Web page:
When you fall in love with someone who has children, things soon get complicated. He wants to go out, but he has the kids this weekend. Do you mind if they tag along? You make reservations for a weekend away, but her babysitter gets sick. You are looking forward to a romantic dinner for two, but suddenly you’re a party of three, and one of them is pouting because he doesn’t want anything to do with you.
There ought to be a rule book for stepparents*, especially childless stepparents who have no experience raising kids. How do you love the children and keep the romance going? What do you do when you see them going wrong but your partner, their actual mom or dad, doesn’t seem to notice? When conflicts arise, is he going to choose you or his kids?
What should they call you?
On my wedding day, my oldest stepson said, “I guess I should call you Mom now.” I replied, “You don’t have to if you don’t want to.” He didn’t want to. He and his siblings call me Sue.
What are the rules?
A podcast I listened to last week offered some good answers. Brittany Lynch, a Certified Stepfamily Counselor who calls herself the Stepqueen, welcomed stepparenting coach Kristen Skiles to talk about the challenges of stepparenting. Skiles said she had always wanted to have children of her own and did not want to date single dads, but she fell for Kevin and he came with a little girl. Over the years that followed, she learned some lessons she shared with the listeners. Her comments were addressed to women but could easily be turned around for men
*Too many of us go into the relationship believing we have to become THE MOM, filling the ex-wife’s role when she’s not around. Instead we should stepparent however it feels comfortable for us, whether it’s playing the “fun auntie” role or something else. But we are not and cannot be their parent. Create for yourself a role that fits with your lifestyle and values.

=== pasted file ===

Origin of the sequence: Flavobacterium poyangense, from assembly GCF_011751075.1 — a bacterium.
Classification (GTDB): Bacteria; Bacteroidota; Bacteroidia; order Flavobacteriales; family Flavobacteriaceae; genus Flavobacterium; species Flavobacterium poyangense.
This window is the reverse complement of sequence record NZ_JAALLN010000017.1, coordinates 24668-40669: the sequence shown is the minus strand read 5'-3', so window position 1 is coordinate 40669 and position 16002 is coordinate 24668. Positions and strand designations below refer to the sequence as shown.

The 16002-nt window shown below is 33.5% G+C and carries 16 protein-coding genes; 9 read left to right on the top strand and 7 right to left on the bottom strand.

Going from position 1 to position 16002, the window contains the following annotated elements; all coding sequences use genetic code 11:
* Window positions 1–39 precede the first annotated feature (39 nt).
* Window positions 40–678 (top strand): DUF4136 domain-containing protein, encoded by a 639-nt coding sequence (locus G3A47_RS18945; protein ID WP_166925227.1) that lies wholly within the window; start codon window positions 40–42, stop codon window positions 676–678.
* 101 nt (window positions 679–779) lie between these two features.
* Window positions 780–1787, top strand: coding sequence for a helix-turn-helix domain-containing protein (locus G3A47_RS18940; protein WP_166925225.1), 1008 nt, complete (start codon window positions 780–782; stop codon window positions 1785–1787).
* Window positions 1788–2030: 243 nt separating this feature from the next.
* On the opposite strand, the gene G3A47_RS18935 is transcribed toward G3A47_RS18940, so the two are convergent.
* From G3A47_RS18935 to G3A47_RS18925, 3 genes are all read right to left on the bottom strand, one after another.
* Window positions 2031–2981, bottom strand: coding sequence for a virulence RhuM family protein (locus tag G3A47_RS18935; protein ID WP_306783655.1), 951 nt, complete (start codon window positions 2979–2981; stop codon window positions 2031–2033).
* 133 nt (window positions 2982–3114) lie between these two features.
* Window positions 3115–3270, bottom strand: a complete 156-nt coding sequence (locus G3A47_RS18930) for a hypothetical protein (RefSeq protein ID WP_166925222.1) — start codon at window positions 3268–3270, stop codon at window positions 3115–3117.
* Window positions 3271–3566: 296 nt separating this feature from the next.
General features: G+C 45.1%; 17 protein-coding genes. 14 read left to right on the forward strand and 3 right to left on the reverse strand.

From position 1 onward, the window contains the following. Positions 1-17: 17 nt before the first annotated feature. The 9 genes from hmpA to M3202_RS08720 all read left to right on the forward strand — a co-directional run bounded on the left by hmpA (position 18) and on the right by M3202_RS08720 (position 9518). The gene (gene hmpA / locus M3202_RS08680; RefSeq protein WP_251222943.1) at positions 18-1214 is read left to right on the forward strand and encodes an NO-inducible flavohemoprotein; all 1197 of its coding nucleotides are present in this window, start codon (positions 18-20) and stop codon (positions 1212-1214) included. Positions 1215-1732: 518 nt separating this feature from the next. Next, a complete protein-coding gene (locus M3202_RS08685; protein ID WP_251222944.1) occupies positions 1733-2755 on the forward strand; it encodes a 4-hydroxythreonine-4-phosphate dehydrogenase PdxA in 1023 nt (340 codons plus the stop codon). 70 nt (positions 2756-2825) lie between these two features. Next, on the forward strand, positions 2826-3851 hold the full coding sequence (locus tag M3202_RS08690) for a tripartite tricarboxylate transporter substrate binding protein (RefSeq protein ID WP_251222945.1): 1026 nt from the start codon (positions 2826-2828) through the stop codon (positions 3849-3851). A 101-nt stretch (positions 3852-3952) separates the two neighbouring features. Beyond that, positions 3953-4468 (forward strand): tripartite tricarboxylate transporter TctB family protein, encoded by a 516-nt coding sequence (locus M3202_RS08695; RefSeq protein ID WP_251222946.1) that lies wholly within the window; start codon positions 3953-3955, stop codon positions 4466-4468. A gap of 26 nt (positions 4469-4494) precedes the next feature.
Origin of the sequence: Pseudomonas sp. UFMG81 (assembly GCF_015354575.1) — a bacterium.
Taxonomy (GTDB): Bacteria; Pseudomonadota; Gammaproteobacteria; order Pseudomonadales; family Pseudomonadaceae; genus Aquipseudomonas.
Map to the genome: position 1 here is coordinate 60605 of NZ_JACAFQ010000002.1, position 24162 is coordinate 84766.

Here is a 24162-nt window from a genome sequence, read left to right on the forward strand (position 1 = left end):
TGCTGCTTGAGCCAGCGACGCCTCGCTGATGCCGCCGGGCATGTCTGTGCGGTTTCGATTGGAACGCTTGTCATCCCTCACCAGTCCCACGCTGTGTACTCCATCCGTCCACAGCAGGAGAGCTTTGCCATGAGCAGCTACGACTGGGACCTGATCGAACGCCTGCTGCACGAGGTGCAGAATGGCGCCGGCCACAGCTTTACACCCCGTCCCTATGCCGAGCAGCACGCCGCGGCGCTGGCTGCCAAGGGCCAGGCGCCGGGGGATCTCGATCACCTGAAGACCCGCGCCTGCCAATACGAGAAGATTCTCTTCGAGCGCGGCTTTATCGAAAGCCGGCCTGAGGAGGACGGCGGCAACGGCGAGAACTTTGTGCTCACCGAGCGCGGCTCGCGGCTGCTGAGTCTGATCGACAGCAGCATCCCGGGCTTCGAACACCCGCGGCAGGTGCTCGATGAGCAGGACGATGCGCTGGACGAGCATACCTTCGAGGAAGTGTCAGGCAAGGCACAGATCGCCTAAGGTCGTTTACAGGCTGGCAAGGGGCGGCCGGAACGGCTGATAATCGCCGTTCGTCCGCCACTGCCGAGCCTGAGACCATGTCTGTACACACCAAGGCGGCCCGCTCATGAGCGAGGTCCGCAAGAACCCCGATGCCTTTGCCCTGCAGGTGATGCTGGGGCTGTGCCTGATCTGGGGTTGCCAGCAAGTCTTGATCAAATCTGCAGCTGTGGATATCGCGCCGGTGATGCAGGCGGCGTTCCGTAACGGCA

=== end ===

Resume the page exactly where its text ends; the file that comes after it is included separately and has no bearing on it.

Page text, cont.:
* Your main job is loving your partner. Don’t neglect him or her to focus on the kids. Your partner is the reason you have these kids in your life.
* Set boundaries. It’s okay to step back and let the biological parents handle some of the problems.
* Build your self-esteem. Becoming a stepparent can make you doubt your abilities and your place in the family, but you are still you and you belong.
* Keep doing the things you love. Don’t give up everything until all you have left is the kids.
Kristen, where were you when I was actively stepparenting and blowing it?
These recommendations may seem selfish. I think they’re wise. If you become a frantic shell trying to please children who respond with, “You’re not my mom and I don’t have to listen to you,” that’s not going to help anyone. Nor do you want to get caught between your spouse and his/her kids, feeling like you have no one on your side.
Going crazy with the stepkids?
Listen to Brittany Lynch’s Queen of Your Castle podcast, episode 59.
Visit Kristen Skiles’ website, stepmomming.com, where you will find her blog, helpful resources, more advice, and a free ebook, Becoming a Co-Parenting Champion.
*Check out The Complete Idiot’s Guide to Stepparenting by Ericka Lutz.
What do you think of these tips? What is your advice for stepparents or potential stepparents?